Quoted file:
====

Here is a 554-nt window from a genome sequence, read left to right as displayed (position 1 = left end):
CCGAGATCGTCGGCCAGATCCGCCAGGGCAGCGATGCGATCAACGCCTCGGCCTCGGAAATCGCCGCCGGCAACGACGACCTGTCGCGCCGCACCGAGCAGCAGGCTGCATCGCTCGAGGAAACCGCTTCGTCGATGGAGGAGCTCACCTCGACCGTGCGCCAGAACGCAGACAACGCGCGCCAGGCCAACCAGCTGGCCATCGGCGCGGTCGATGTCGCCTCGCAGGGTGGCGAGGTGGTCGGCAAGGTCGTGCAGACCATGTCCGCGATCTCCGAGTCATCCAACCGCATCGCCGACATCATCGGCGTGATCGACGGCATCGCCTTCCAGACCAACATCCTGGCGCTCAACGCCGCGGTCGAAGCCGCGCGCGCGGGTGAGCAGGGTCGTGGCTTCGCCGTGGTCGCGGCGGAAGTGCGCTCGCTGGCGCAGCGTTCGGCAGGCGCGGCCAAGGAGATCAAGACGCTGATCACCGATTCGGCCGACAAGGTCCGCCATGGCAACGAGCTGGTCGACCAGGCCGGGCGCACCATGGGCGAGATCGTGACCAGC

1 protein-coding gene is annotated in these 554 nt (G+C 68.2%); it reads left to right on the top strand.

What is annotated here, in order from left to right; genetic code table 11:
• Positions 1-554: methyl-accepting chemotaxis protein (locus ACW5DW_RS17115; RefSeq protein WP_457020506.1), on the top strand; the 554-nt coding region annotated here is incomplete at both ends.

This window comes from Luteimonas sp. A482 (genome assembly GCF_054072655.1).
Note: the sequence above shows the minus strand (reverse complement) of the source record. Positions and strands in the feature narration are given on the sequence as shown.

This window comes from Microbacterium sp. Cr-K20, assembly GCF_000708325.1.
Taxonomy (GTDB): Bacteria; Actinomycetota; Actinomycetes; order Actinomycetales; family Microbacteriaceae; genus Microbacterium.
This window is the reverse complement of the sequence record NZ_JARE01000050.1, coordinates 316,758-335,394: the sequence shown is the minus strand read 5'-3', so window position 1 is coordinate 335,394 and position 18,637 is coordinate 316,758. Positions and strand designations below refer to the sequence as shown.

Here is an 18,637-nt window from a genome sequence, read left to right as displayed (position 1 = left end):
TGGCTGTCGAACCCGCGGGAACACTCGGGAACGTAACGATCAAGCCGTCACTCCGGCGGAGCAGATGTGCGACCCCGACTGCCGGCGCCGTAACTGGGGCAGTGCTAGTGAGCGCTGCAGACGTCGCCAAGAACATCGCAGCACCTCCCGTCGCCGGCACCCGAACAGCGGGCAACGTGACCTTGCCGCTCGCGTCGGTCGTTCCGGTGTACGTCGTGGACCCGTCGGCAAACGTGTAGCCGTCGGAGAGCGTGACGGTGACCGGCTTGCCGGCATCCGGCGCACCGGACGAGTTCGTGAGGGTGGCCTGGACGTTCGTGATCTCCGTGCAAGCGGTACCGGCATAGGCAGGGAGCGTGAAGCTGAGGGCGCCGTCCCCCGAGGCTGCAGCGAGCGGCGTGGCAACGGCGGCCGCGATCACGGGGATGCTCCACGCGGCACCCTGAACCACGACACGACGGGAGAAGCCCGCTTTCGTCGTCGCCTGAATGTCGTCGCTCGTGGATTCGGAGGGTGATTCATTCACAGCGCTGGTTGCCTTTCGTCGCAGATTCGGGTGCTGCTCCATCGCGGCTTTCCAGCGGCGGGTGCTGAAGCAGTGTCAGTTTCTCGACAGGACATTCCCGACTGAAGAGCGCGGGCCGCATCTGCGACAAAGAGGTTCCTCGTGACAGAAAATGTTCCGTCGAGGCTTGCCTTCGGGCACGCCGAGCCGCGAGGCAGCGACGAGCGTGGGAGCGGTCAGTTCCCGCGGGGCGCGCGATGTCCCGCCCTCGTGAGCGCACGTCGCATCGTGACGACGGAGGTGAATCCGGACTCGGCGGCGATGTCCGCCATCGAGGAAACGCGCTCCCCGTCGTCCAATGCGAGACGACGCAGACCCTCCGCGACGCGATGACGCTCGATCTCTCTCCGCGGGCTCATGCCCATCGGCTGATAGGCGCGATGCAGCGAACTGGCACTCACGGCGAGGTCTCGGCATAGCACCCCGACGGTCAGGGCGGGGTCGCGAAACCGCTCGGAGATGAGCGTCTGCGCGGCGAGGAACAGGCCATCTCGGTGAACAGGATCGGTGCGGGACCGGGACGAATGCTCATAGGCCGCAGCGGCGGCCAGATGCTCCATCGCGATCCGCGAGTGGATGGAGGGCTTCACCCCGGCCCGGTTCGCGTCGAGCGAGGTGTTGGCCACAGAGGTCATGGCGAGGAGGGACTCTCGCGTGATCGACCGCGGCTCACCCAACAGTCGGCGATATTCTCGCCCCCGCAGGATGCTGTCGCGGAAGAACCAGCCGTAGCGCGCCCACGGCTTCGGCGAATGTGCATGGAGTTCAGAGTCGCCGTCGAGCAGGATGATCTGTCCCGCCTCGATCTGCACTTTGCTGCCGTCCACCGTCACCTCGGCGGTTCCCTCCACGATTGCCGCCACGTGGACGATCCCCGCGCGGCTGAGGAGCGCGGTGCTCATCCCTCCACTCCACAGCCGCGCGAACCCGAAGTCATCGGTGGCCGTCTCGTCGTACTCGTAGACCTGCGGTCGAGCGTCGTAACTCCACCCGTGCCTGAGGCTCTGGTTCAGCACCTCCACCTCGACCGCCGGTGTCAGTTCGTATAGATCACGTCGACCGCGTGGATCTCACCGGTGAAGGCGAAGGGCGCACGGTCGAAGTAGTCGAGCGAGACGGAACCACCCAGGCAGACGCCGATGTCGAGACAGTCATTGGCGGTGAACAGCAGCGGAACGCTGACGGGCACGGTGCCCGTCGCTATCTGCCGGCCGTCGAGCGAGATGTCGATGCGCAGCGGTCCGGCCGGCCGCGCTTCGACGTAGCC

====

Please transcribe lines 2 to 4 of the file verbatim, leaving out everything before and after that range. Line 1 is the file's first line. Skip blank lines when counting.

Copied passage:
CCGAGATCGTCGGCCAGATCCGCCAGGGCAGCGATGCGATCAACGCCTCGGCCTCGGAAATCGCCGCCGGCAACGACGACCTGTCGCGCCGCACCGAGCAGCAGGCTGCATCGCTCGAGGAAACCGCTTCGTCGATGGAGGAGCTCACCTCGACCGTGCGCCAGAACGCAGACAACGCGCGCCAGGCCAACCAGCTGGCCATCGGCGCGGTCGATGTCGCCTCGCAGGGTGGCGAGGTGGTCGGCAAGGTCGTGCAGACCATGTCCGCGATCTCCGAGTCATCCAACCGCATCGCCGACATCATCGGCGTGATCGACGGCATCGCCTTCCAGACCAACATCCTGGCGCTCAACGCCGCGGTCGAAGCCGCGCGCGCGGGTGAGCAGGGTCGTGGCTTCGCCGTGGTCGCGGCGGAAGTGCGCTCGCTGGCGCAGCGTTCGGCAGGCGCGGCCAAGGAGATCAAGACGCTGATCACCGATTCGGCCGACAAGGTCCGCCATGGCAACGAGCTGGTCGACCAGGCCGGGCGCACCATGGGCGAGATCGTGACCAGC

1 protein-coding gene is annotated in these 554 nt (G+C 68.2%); it reads left to right on the top strand.

What is annotated here, in order from left to right; genetic code table 11: